BU Today

Uncategorized

The virtues of teaching, and the teaching of virtue

Bernice Lerner talks about character, education, and bringing the two together

Bernice Lerner helps teachers find, and be examples of good character for students.

Bernice Lerner, director of the Center for the Advancement of Ethics and Character at the School of Education, helped coordinate this week’s conference for teachers at SED, “Educating Heart and Mind: The Theory and Practice of Character Education.”  Nearly 40 teachers and school administrators are attending.  BU Today spoke with Lerner about character, education, and the struggle to wed the two concepts in a lasting marriage.

BU Today: What is character education?

Lerner: As we mean it today, any intentional effort on the part of a school community and its leaders to educate for character. Character education is about helping students to develop virtues, good habits and dispositions that will help them make responsible and mature choices in their lives. Virtue, this old-fashioned Victorian term, is really the foremost concern. It doesn’t have anything to do with having the right political views or espousing currently accepted views about prayer in school or gays in the military. It’s about universal human and moral values that all people would agree to be good. And it’s about helping teachers embrace their moral mandate and authority. They know what right and wrong is and they have to be clear about it and take a stance.

To what extent do schools educate character today?

I think it varies greatly. There is a private school in an affluent Boston suburb. They really want to believe they are doing character education, ethics education. They send home magnets for every family’s refrigerator with the 10 rules of civility. They speak the language. But there is a kid in that school who was teased so mercilessly by his classmates and he was in so much pain that he can’t face the day, and he quit in the middle of seventh grade. The school is saying all the right things but not following through by saying “We really mean it. Were going to enforce it, and crack down and never let anyone get away with this.”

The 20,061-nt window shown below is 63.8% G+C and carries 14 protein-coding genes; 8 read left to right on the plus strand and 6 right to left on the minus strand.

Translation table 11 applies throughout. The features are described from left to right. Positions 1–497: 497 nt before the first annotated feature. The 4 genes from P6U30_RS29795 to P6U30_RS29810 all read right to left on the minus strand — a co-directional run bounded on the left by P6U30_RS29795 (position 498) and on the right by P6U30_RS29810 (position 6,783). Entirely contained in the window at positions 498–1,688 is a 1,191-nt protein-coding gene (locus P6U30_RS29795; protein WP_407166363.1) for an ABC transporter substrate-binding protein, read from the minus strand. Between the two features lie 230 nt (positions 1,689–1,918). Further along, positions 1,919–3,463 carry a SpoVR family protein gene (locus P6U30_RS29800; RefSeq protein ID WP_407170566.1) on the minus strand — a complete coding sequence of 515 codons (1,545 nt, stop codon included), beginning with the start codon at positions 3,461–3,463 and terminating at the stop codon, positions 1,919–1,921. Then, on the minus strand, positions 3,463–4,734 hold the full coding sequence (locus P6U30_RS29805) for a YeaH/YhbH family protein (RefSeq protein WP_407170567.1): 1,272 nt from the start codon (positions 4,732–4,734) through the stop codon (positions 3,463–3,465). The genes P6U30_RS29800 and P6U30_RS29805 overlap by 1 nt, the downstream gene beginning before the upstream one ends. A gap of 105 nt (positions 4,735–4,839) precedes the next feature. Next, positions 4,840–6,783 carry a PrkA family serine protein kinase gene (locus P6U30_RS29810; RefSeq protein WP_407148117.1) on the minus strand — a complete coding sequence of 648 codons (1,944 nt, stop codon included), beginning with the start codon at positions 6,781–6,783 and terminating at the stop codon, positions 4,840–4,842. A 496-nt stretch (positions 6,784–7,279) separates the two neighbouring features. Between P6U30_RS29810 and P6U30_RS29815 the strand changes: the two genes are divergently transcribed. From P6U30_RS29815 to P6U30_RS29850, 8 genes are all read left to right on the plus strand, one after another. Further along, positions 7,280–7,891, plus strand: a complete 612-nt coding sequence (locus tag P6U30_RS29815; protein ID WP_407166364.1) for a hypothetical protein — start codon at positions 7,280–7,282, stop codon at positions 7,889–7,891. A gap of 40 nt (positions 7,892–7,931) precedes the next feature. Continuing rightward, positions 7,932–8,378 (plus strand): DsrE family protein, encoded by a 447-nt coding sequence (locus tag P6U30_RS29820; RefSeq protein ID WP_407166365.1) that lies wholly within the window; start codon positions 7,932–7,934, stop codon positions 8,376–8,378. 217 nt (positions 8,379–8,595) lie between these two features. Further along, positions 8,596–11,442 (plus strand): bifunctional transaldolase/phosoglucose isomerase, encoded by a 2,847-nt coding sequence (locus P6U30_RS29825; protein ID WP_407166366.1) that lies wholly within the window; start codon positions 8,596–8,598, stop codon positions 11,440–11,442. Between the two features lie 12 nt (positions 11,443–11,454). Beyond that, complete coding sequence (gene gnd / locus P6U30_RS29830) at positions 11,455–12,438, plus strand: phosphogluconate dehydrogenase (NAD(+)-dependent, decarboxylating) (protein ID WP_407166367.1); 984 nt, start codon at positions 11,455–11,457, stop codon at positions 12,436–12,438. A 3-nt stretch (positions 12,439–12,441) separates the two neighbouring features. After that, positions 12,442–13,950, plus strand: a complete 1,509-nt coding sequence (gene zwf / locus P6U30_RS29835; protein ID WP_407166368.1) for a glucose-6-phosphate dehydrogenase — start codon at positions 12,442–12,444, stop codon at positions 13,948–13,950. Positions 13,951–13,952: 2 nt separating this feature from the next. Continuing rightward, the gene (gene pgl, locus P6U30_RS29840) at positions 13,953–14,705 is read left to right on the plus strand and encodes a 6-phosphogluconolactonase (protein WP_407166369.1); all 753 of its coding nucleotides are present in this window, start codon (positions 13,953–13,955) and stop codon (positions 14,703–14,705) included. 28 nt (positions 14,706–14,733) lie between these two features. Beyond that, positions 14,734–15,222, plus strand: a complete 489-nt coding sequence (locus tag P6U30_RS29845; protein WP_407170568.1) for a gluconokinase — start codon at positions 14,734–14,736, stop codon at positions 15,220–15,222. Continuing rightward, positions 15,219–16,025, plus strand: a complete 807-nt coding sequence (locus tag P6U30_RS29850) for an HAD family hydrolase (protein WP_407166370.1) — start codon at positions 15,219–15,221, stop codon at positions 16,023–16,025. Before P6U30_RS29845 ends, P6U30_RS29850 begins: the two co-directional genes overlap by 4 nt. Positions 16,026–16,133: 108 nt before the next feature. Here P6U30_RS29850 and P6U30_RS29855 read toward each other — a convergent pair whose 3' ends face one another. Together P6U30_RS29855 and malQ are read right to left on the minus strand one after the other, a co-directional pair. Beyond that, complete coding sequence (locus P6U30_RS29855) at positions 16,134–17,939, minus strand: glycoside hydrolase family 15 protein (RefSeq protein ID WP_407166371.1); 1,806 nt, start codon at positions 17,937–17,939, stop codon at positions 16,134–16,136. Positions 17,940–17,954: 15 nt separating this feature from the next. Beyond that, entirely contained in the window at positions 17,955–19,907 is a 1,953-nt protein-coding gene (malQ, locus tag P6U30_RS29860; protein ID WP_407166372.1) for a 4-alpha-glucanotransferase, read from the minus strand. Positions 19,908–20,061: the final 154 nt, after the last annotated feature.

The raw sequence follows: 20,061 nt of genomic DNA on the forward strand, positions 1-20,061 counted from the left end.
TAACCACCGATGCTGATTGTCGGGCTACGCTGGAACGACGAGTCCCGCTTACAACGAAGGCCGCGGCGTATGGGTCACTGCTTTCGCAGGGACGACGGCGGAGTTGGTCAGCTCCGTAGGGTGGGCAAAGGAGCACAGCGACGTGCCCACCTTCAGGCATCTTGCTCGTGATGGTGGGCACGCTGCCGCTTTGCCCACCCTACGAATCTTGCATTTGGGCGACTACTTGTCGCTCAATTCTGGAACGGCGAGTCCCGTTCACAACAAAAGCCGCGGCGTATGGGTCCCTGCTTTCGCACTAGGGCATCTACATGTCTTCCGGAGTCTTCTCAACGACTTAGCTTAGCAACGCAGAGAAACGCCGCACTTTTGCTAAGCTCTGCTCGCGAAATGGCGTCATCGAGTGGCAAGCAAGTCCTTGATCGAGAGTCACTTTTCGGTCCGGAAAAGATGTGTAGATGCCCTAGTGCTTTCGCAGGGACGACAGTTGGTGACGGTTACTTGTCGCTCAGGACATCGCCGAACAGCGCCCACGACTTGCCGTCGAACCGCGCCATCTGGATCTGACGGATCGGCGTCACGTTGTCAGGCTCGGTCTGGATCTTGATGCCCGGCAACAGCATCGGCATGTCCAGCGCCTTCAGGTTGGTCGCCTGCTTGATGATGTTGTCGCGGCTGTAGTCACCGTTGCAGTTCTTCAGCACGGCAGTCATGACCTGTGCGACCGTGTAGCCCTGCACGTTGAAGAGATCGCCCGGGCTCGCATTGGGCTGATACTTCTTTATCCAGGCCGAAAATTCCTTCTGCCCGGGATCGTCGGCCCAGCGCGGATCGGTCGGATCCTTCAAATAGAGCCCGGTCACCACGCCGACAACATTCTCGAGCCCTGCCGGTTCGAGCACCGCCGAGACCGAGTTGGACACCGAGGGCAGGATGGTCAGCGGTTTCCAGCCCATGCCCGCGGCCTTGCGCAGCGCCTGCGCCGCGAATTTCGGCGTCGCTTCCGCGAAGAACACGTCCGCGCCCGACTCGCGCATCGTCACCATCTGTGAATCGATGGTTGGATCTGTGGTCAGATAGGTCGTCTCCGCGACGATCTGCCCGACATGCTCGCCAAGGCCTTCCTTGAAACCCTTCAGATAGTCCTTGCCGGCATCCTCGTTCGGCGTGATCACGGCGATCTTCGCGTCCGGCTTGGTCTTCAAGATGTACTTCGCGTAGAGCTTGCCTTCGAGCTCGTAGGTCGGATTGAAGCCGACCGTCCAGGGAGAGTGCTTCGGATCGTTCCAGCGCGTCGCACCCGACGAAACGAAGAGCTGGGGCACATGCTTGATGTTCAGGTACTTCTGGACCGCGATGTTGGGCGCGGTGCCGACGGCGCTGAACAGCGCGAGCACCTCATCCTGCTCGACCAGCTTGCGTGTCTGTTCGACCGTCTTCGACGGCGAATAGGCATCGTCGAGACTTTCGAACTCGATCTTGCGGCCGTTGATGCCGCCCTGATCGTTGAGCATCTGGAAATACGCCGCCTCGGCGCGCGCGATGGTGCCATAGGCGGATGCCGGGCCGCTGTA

What needs to be done differently?

It’s very powerful when an entire faculty and staff are on board. We do a lot of training with public school teachers, but it’s very lonely for a public school teacher to be trained in the academy and go back on their own. They need a core group of their colleagues to make it systemic, and you have to have a principal who really cares. It has to come from the top, but you also have to have buy-in at every level; students, parents and community leaders. The tragedy is most schools don’t have that.

What undermines teachers’ efforts in character education?

They burnout and forget. Most teachers go into teaching because they care so much about kids and then forget why they went into it in the first place.

Who exemplifies examples of good character?

Martin Luther King, Abraham Lincoln. I teach writing course called resistance during the Holocaust. I don’t walk in and say today we are going to do character education, but I put before them a lot of case studies of people, and I’m hoping that there is something soul-turning in them. One example is Sophie Scholl (a student who was beheaded for her involvement in a non-violent Nazi resistance). It can also be taught through literature. Students can ask how did Daisy Buchanan act in The Great Gatsby? What were the choices that the protagonist made? It’s the search for the right course of action. They have to weigh it. There is a right answer.

Aristotle’s nicomachean ethics are our bible here. He outlines in pretty great detail how a wise, just and noble person goes about making choices in his or her life. It doesn’t have to be an extreme situation, it can be in every day life.

What is the role of religion in character education? Is it necessary?

It is hard to ignore the vast corpus of wisdom we have in our civilization. It’s so rich. There are huge samplings from various faiths and traditions that in the aggregate illustrate universal human values. It’s not just one group of people who invented ethics, it’s from East and West, and everywhere, and it’s very worth exploring.

Is character education more important now than it has been?

No it’s the oldest mission of schools.

Have you seen progress? Do people have more character today than they had years ago?

No, there has been no progress. The 20th century was supposed to be so enlightened. But look at genocide and horrors that have happened since the Age of Enlightenment.